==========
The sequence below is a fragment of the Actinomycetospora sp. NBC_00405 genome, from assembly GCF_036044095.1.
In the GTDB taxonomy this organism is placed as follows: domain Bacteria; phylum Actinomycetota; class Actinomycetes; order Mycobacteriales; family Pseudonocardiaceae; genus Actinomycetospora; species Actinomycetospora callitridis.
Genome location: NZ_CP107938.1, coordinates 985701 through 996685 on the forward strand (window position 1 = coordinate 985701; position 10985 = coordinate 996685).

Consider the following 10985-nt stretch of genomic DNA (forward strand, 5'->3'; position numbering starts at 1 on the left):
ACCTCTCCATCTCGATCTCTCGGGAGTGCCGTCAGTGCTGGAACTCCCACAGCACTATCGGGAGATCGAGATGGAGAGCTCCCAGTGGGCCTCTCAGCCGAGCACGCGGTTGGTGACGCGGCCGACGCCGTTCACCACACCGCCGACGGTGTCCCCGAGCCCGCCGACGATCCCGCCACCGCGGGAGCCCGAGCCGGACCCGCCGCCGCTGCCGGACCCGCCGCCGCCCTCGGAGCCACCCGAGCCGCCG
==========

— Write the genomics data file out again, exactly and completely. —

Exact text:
The sequence below is a fragment of the Actinomycetospora sp. NBC_00405 genome, from assembly GCF_036044095.1.
In the GTDB taxonomy this organism is placed as follows: domain Bacteria; phylum Actinomycetota; class Actinomycetes; order Mycobacteriales; family Pseudonocardiaceae; genus Actinomycetospora; species Actinomycetospora callitridis.
Genome location: NZ_CP107938.1, coordinates 985701 through 996685 on the forward strand (window position 1 = coordinate 985701; position 10985 = coordinate 996685).

Consider the following 10985-nt stretch of genomic DNA (forward strand, 5'->3'; position numbering starts at 1 on the left):
ACCTCTCCATCTCGATCTCTCGGGAGTGCCGTCAGTGCTGGAACTCCCACAGCACTATCGGGAGATCGAGATGGAGAGCTCCCAGTGGGCCTCTCAGCCGAGCACGCGGTTGGTGACGCGGCCGACGCCGTTCACCACACCGCCGACGGTGTCCCCGAGCCCGCCGACGATCCCGCCACCGCGGGAGCCCGAGCCGGACCCGCCGCCGCTGCCGGACCCGCCGCCGCCCTCGGAGCCACCCGAGCCGCCG